Coffey v. Commissioner, No. 18-3256 (8th Cir. 2021)Annotate this Case
This opinion supersedes the opinion issued on December 15, 2020, as rehearing by panel was granted on February 10, 2021.
The Eighth Circuit reversed the tax court's grant of taxpayer's motion for summary judgment in an action where the Commissioner had determined that because taxpayer was not a bona fide resident of the United States Virgin Islands (USVI), she and her husband owed federal income tax for the 2003 and 2004 tax years. It is undisputed that taxpayers did not intend to file tax returns with the IRS, but only with the USVI's Bureau of Internal Revenue (VIBIR).
The court rejected claims that taxpayer and her husband met the USVI nonresident filing requirements, beginning the three-year statute of limitations in 26 U.S.C. 6501(a) and barring the IRS's claims. In this case, the VBIR's action of sending some of their tax documents to the IRS or their action of filing the returns with the Virgin Islands alone do not meet the filing requirements. Therefore, the court reversed the tax court's finding that taxpayer and her husband could assert the statute of limitations as a defense.
Court Description: [Benton, Author, with Smith, Chief Judge, and Kobes, Circuit Judge] Civil case - Federal Tax Law. This opinion supersedes the opinion issued on December 15, 2020, as rehearing by panel was granted on February 10, 2021. Taxpayers with U.S. Virgin Island-related income must file returns with both the U.S. and the Virgin Islands unless they are bona fide Virgin Island residents. It is undisputed that taxpayers were not bona fide Virgin Island residents who filed only Virgin Island returns. The IRS issued deficiency notices, and the taxpayers asserted the the defense of the three-year statute of limitations, The Tax Court adopted their position and the Commissioner appeals. Held: neither the Virgin Islands Bureau of Internal Revenue's action in sending some of taxpayers' documents to the IRS nor the taxpayers' act of filing the returns with Virgin Islands alone meet their filing requirements under the Code; since they had not filed a return with the U.S., they did not satisfy the statute of limitations provisions set out in Code section 6501(a), and the Tax Court's finding that they could assert the statute of limitations as a defense to the deficiency notice is reversed.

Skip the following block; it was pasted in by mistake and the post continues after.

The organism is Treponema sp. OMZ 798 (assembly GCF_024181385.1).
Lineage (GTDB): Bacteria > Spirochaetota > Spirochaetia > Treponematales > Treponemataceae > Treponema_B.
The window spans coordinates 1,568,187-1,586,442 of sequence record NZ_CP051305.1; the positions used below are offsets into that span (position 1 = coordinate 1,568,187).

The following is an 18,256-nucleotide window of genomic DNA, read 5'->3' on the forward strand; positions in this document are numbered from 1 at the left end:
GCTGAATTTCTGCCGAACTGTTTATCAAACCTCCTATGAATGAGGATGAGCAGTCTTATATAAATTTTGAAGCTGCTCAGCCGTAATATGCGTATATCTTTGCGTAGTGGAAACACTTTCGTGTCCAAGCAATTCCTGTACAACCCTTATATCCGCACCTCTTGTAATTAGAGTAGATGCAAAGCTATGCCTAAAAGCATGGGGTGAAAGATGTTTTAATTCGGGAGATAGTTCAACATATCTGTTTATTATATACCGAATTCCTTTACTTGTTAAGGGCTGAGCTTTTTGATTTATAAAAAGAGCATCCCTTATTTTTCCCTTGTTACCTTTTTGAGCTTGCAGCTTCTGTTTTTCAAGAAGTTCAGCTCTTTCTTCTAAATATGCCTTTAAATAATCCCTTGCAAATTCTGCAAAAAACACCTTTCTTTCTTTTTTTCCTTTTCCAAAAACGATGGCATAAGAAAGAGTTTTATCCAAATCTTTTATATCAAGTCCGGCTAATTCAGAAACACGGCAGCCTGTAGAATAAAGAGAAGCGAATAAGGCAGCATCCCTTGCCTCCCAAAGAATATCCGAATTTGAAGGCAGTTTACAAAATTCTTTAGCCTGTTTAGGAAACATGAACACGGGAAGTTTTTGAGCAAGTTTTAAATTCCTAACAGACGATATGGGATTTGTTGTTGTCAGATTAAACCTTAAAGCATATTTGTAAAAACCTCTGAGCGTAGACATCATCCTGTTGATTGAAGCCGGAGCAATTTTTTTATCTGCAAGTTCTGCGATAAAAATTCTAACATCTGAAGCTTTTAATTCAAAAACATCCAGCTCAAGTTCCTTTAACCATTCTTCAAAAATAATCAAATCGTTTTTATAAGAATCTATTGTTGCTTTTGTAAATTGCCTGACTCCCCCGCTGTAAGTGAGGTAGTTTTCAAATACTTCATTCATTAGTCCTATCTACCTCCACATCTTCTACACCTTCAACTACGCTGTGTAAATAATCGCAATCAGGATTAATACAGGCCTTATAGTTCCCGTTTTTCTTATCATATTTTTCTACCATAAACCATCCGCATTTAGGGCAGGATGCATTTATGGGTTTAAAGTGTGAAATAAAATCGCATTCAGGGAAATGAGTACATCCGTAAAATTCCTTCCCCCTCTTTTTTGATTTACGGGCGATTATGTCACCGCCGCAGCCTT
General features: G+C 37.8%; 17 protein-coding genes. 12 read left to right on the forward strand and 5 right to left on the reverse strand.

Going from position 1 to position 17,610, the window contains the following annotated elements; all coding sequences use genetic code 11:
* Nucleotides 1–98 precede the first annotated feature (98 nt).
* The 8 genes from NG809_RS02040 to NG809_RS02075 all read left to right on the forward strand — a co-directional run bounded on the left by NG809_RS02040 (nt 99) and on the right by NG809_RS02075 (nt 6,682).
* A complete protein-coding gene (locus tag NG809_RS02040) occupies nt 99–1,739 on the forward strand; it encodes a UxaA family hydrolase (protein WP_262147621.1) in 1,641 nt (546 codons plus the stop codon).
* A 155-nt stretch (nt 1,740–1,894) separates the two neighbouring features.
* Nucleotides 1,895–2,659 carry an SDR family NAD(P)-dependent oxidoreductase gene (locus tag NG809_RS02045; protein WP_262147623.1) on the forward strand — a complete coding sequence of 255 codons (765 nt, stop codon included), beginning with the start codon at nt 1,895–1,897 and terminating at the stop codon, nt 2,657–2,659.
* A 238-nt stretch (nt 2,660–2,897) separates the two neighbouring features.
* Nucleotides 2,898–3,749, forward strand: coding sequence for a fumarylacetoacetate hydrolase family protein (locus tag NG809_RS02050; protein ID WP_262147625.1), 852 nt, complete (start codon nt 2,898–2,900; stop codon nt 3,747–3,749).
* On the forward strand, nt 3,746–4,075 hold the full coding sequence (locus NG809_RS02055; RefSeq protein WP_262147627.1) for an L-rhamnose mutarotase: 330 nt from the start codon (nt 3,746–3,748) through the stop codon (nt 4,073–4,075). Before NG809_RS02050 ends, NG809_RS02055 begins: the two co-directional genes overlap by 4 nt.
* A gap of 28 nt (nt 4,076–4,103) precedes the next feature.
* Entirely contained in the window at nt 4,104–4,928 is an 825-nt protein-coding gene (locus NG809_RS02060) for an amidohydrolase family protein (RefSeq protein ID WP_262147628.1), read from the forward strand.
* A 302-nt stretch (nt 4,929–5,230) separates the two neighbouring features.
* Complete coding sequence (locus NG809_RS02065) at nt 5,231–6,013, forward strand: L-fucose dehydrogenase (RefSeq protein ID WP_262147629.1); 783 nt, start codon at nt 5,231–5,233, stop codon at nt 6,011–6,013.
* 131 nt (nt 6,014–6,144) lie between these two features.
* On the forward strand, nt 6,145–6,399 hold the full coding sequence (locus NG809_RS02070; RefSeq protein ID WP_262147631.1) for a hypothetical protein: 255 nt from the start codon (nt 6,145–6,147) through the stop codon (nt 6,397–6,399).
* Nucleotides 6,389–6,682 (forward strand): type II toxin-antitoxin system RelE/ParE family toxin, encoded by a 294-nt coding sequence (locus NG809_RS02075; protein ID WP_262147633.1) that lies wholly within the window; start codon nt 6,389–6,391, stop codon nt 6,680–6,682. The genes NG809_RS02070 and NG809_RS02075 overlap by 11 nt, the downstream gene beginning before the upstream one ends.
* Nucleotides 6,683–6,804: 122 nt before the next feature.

This opinion or order relates to an opinion or order originally issued on December 15, 2020.